I have a lot of trust in this class and am definitely more than open to trying this out this week. But, I don’t see myself ever exploring these marketplaces as a seller or buyer again, just because it’s not really my area of interest.

bumble_b – NFTImmersion

1. AM  04  by  @jorencull

I absolutely ADORE Where’s Waldo?-type art like this with a lot going on. You can zoom in and find something new every time you look at it; it’s so incredible. If anyone else is really into these, there’s this awesome subreddit called r/wimmelbilder where artists post things like this!

2. OLD MONEY CORRUPTS VI @missalsimpson

I also really love collages, and the changing colors/gif aspect of this one was a really lovely and captivating touch.

3. Lockdown by ?

Though this one is really simple, I found it quite charming. It reminds me a lot of something I would make, so I was quite drawn to it.

4. Eruption by @macomoroni

This one I find incredibly disturbing. There were a lot of hyper-realistic animations with super surreal concepts I found scrolling through these sites, and though I can see how much work went into making this (something I can really appreciate), the video and the sounds and everything about it are not for me.

5. first poem to be sold as nft by @nikolatosic
In contrast to my “This is not for me, but I appreciate the artistry” feelings about many of the pieces I saw (like the one above), this is just straight up the laziest, most annoying things I’ve ever seen. I mean, seriously? To be fair, I’m not a poet, but I feel like this hardly qualifies as a poem, let alone one that should be sold for $183.71 (the current bid at the time of writing this).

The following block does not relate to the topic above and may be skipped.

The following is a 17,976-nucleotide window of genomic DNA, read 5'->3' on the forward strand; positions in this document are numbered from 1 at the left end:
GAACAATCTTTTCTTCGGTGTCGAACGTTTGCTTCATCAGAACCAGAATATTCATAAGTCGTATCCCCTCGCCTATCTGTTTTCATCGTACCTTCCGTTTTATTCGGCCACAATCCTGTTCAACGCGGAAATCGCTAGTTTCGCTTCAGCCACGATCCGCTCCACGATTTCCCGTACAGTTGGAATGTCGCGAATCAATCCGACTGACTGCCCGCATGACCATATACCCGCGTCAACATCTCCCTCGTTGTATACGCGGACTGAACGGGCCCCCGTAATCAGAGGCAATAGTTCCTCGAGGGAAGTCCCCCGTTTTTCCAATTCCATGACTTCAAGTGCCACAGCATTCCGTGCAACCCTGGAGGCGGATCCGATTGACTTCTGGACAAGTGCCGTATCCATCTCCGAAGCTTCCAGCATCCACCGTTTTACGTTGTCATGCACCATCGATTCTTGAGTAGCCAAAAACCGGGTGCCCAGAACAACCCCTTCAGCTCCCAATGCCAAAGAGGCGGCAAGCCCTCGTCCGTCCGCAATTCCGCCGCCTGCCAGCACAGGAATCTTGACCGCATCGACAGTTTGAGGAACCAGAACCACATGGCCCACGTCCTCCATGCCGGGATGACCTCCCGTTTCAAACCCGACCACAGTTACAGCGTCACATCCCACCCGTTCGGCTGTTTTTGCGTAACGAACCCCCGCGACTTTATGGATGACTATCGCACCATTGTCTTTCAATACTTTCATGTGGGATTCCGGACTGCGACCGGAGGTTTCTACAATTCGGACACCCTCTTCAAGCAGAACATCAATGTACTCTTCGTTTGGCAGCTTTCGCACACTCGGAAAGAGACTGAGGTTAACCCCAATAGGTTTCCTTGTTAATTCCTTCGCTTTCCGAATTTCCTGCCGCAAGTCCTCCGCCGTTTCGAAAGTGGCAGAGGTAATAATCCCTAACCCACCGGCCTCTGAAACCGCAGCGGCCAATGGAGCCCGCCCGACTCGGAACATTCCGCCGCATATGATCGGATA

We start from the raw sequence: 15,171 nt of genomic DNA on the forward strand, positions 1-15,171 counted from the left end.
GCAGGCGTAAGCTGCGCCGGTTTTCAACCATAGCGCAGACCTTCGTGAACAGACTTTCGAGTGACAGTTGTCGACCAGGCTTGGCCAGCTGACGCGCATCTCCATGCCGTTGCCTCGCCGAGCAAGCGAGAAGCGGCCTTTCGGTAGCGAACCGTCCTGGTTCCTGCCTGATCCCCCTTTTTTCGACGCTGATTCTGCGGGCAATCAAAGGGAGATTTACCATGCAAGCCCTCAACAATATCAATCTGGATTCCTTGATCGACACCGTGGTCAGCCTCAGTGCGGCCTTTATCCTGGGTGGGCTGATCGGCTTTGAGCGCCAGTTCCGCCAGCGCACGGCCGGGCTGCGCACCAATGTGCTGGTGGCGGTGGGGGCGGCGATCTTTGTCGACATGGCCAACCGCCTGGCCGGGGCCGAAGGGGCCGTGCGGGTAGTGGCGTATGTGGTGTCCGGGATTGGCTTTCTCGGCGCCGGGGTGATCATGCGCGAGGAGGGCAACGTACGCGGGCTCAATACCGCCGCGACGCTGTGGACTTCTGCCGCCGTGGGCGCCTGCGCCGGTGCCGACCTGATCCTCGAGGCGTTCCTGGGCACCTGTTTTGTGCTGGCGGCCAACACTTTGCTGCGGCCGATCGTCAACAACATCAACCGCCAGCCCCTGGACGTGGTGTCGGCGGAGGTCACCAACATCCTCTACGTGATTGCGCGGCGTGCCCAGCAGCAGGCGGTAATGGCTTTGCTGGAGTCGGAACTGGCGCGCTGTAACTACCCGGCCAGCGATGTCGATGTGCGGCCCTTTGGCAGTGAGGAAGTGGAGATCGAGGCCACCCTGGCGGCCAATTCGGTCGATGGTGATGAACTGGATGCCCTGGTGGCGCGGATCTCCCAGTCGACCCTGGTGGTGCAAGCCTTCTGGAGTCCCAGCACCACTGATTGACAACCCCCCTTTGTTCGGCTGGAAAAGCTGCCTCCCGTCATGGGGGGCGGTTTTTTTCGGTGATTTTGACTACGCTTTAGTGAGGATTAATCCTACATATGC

After exploring all the art- just scrolling through- I noticed a lot of surrealist, 3D animated, clay animated, cartoony, and pixelated artwork (at least, those were the ones that most stuck out to me). There also seems to be some photography and even just screenshots/text of things. But, most of the artwork I saw overall look to be digitally created somehow or another! I think that points to what really came off as “missing” to me, which was hand-drawn/hand-painted/hand-something’ed works. Though I definitely saw a few, it seemed kind of rare to scroll past one.

There’s a lot of peculiar and almost meme-esque work that I saw, and even an interesting amount of cannabis/drug-related creations, leading me to believe a lot of the artists posting these NFTs are young. However, I am a little confused about who is buying them. A lot of the art, I felt, is geared toward a more millennial and Gen. Z audience, but a lot of them are being sold for the equivalent of thousands of dollars – disposable income I thought would be more common with an older audience. Regardless, the look of these creations are incredibly modern and exciting, and I think that the people selling them were previously struggling, young artists who have found a new and blossoming outlet with a lot of interested buyers.

This may be a hot take, but part of me thinks the excitement over this new medium will die down soon. Though I suspect it’ll always remain a large industry, I think that it’s currently reaching its peak that I find really common with other pop culture fads. But as of now, I think a lot of the people posting these are posting because it’s a new opportunity to establish a following and make money, and a lot of people are buying them because of the modernity and exclusivity of the medium.

bumble_b – Creature

Name: Mr. Cat, the Dumpster Cat!


I originally wanted to create a sleeping creature that would wake up to your voice, but after seeing Connie’s uploaded audio/song code, I was inspired to create the cat that used to live in our alleyway (haven’t seen the lil guy in awhile…) that used to come out and meow at me when I played music out on the balcony! I called him Mr. Cat back then in an attempt not to name him, but it stuck.